Email Authentication

Digitally sign outgoing emails from your domain, to prevent spoofing and improve deliverability.

For Business Owners

Fraudsters can easy spoof the “from” address in emails, but you can block this by using digital authentication, which all responsible email providers support. If you use a third-party email provider such as Google or Microsoft to host business email at your domain, they support email authentication by default. You just need to publish the provided records to your DNS.

If you find that your emails to clients are filtered as spam or do not get through, this is likely due to a lack of email authentication on your part. You should make this a priority as it costs nothing to set up and does not require any ongoing maintenance.

If you don’t understand what that means, you can try a simple test using the website mail-tester.com. They will check the ‘spamminess’ of your email for you and provide feedback.

For Developers

Enable SPF, DKIM, and DMARC for every domain and subdomain using email. No exceptions.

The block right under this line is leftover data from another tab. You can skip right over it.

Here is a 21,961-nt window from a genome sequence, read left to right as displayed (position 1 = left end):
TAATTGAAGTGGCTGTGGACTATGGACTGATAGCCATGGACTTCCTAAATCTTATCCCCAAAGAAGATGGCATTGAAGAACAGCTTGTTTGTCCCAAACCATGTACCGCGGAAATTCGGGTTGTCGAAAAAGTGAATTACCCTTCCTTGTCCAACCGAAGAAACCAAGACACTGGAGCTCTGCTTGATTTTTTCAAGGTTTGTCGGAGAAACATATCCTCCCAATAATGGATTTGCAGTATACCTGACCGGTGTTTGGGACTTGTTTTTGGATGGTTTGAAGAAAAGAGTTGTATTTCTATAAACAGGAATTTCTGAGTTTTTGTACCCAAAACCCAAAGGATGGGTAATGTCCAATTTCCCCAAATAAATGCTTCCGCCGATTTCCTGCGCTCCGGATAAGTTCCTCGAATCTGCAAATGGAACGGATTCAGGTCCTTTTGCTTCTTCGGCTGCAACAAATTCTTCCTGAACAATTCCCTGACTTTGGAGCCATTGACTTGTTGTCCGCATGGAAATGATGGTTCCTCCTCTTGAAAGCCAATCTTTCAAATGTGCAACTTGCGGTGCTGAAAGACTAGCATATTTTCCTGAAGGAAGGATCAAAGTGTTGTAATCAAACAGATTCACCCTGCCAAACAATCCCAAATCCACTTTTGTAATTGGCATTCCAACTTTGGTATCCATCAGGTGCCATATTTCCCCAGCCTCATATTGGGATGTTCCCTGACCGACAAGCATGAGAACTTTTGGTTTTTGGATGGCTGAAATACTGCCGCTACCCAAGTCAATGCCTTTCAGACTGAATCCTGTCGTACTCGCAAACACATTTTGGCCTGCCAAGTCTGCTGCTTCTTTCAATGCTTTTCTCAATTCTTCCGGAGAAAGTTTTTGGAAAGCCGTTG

A valid SPF record looks like this example: "v=spf1 include:spf.messagingengine.com ?all"

A valid DKIM record looks like this example: "v=DKIM1; k=rsa; p=MIJJ74dHgWkqhkiG9w...(continues...)"

A valid DMARC record looks like this example: "v=DMARC1; p=none; sp=none; fo=1; ri=3600; ruf=mailto:test@example.com"

Major email providers support SPF and DKIM authentication and you should refer to their documentation for specific records to publish, usually as DNS TXT records. You will need to collect a list of authorised sender domains (such as google.com if using G Suite, mailchimp.com for newsletters, etc…) for the SPF records, and either a domain or public encryption key for DKIM records.

DMARC you can deploy yourself, after SPF and DKIM are tested and working. Try an online record generator such as these from dmarcian.com or Global Cyber Alliance. If this is your first time setting it up, note that you can start out with a very permissive policy which only reports problems, without actually blocking anything. This is especially helpful if the client is disorganised and does not have complete records for all authorised email senders. Third-party marketing and survey services often get overlooked, and they all require published SPF and DKIM records before DMARC can be used effectively.

Once everything is tested and working, you can switch to a very strict policy instructing recipients to silently discard all unauthenticated email from your client’s domain, using this example policy: v=DMARC1; p=reject; adkim=s; aspf=s;.